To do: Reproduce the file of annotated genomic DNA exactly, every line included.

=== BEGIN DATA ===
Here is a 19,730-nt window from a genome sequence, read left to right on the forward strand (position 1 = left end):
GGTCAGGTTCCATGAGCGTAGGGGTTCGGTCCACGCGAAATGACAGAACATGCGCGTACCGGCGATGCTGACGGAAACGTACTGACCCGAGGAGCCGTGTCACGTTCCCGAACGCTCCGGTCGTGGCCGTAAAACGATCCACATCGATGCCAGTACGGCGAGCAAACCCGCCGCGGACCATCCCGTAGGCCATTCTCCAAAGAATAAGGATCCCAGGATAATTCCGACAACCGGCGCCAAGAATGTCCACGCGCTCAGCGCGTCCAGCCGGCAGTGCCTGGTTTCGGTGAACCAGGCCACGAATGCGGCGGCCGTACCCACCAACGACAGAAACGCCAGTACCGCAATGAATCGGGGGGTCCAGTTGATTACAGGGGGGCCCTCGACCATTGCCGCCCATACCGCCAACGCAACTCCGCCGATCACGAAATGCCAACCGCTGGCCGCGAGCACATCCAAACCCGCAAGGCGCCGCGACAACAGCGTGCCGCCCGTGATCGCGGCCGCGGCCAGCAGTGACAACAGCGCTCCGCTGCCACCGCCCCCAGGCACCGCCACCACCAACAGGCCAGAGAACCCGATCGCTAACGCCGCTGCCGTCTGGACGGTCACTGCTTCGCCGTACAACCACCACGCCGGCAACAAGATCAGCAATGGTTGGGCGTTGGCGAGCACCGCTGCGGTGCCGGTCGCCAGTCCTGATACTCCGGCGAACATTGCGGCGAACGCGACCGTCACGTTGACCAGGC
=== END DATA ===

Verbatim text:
Here is a 19,730-nt window from a genome sequence, read left to right on the forward strand (position 1 = left end):
GGTCAGGTTCCATGAGCGTAGGGGTTCGGTCCACGCGAAATGACAGAACATGCGCGTACCGGCGATGCTGACGGAAACGTACTGACCCGAGGAGCCGTGTCACGTTCCCGAACGCTCCGGTCGTGGCCGTAAAACGATCCACATCGATGCCAGTACGGCGAGCAAACCCGCCGCGGACCATCCCGTAGGCCATTCTCCAAAGAATAAGGATCCCAGGATAATTCCGACAACCGGCGCCAAGAATGTCCACGCGCTCAGCGCGTCCAGCCGGCAGTGCCTGGTTTCGGTGAACCAGGCCACGAATGCGGCGGCCGTACCCACCAACGACAGAAACGCCAGTACCGCAATGAATCGGGGGGTCCAGTTGATTACAGGGGGGCCCTCGACCATTGCCGCCCATACCGCCAACGCAACTCCGCCGATCACGAAATGCCAACCGCTGGCCGCGAGCACATCCAAACCCGCAAGGCGCCGCGACAACAGCGTGCCGCCCGTGATCGCGGCCGCGGCCAGCAGTGACAACAGCGCTCCGCTGCCACCGCCCCCAGGCACCGCCACCACCAACAGGCCAGAGAACCCGATCGCTAACGCCGCTGCCGTCTGGACGGTCACTGCTTCGCCGTACAACCACCACGCCGGCAACAAGATCAGCAATGGTTGGGCGTTGGCGAGCACCGCTGCGGTGCCGGTCGCCAGTCCTGATACTCCGGCGAACATTGCGGCGAACGCGACCGTCACGTTGACCAGGC